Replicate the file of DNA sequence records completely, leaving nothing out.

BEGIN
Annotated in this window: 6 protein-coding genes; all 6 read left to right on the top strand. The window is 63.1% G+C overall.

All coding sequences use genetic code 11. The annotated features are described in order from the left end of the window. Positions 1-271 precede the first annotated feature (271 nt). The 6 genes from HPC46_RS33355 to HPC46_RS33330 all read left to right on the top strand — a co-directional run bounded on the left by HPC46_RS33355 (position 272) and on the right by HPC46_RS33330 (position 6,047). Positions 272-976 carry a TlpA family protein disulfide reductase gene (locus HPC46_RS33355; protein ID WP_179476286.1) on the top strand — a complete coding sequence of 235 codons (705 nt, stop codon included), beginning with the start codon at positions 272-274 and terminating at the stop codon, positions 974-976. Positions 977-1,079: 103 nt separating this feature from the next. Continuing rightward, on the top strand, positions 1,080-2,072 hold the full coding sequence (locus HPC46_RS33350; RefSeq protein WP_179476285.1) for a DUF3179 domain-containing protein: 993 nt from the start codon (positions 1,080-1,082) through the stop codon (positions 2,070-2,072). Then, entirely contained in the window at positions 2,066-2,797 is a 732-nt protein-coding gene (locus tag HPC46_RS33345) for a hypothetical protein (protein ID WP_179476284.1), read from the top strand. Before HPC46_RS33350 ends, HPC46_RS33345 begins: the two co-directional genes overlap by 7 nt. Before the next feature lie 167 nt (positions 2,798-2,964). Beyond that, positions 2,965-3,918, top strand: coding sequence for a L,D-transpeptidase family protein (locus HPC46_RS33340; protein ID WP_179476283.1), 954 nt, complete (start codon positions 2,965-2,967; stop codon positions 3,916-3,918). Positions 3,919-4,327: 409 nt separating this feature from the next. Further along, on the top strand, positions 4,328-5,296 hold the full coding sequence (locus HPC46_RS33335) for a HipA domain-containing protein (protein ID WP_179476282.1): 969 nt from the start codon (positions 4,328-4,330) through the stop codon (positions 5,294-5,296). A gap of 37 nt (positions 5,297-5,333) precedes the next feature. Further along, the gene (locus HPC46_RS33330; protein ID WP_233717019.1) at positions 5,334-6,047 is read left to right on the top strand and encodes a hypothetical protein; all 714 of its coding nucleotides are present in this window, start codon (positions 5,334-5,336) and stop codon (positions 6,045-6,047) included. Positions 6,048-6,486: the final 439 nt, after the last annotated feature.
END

Annotated in this window: 6 protein-coding genes; all 6 read left to right on the top strand. The window is 63.1% G+C overall.

All coding sequences use genetic code 11. The annotated features are described in order from the left end of the window. Positions 1-271 precede the first annotated feature (271 nt). The 6 genes from HPC46_RS33355 to HPC46_RS33330 all read left to right on the top strand — a co-directional run bounded on the left by HPC46_RS33355 (position 272) and on the right by HPC46_RS33330 (position 6,047). Positions 272-976 carry a TlpA family protein disulfide reductase gene (locus HPC46_RS33355; protein ID WP_179476286.1) on the top strand — a complete coding sequence of 235 codons (705 nt, stop codon included), beginning with the start codon at positions 272-274 and terminating at the stop codon, positions 974-976. Positions 977-1,079: 103 nt separating this feature from the next. Continuing rightward, on the top strand, positions 1,080-2,072 hold the full coding sequence (locus HPC46_RS33350; RefSeq protein WP_179476285.1) for a DUF3179 domain-containing protein: 993 nt from the start codon (positions 1,080-1,082) through the stop codon (positions 2,070-2,072). Then, entirely contained in the window at positions 2,066-2,797 is a 732-nt protein-coding gene (locus tag HPC46_RS33345) for a hypothetical protein (protein ID WP_179476284.1), read from the top strand. Before HPC46_RS33350 ends, HPC46_RS33345 begins: the two co-directional genes overlap by 7 nt. Before the next feature lie 167 nt (positions 2,798-2,964). Beyond that, positions 2,965-3,918, top strand: coding sequence for a L,D-transpeptidase family protein (locus HPC46_RS33340; protein ID WP_179476283.1), 954 nt, complete (start codon positions 2,965-2,967; stop codon positions 3,916-3,918). Positions 3,919-4,327: 409 nt separating this feature from the next. Further along, on the top strand, positions 4,328-5,296 hold the full coding sequence (locus HPC46_RS33335) for a HipA domain-containing protein (protein ID WP_179476282.1): 969 nt from the start codon (positions 4,328-4,330) through the stop codon (positions 5,294-5,296). A gap of 37 nt (positions 5,297-5,333) precedes the next feature. Further along, the gene (locus HPC46_RS33330; protein ID WP_233717019.1) at positions 5,334-6,047 is read left to right on the top strand and encodes a hypothetical protein; all 714 of its coding nucleotides are present in this window, start codon (positions 5,334-5,336) and stop codon (positions 6,045-6,047) included. Positions 6,048-6,486: the final 439 nt, after the last annotated feature.